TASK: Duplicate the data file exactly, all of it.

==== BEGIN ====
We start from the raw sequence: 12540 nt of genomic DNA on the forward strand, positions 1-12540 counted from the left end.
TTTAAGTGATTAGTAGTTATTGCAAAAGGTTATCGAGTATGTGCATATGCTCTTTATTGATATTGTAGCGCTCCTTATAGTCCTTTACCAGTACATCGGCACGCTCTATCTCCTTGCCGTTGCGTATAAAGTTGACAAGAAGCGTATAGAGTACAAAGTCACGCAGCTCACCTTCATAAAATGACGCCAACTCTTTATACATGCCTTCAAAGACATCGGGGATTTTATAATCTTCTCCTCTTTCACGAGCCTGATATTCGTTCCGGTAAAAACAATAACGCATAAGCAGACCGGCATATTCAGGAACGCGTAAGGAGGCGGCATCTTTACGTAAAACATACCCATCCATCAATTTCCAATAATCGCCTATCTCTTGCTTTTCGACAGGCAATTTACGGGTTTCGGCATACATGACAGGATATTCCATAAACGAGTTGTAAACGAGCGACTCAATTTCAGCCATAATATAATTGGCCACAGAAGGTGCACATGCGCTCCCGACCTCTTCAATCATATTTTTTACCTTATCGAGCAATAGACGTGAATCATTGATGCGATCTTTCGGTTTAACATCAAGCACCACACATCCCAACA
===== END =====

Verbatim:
We start from the raw sequence: 12540 nt of genomic DNA on the forward strand, positions 1-12540 counted from the left end.
TTTAAGTGATTAGTAGTTATTGCAAAAGGTTATCGAGTATGTGCATATGCTCTTTATTGATATTGTAGCGCTCCTTATAGTCCTTTACCAGTACATCGGCACGCTCTATCTCCTTGCCGTTGCGTATAAAGTTGACAAGAAGCGTATAGAGTACAAAGTCACGCAGCTCACCTTCATAAAATGACGCCAACTCTTTATACATGCCTTCAAAGACATCGGGGATTTTATAATCTTCTCCTCTTTCACGAGCCTGATATTCGTTCCGGTAAAAACAATAACGCATAAGCAGACCGGCATATTCAGGAACGCGTAAGGAGGCGGCATCTTTACGTAAAACATACCCATCCATCAATTTCCAATAATCGCCTATCTCTTGCTTTTCGACAGGCAATTTACGGGTTTCGGCATACATGACAGGATATTCCATAAACGAGTTGTAAACGAGCGACTCAATTTCAGCCATAATATAATTGGCCACAGAAGGTGCACATGCGCTCCCGACCTCTTCAATCATATTTTTTACCTTATCGAGCAATAGACGTGAATCATTGATGCGATCTTTCGGTTTAACATCAAGCACCACACATCCCAACA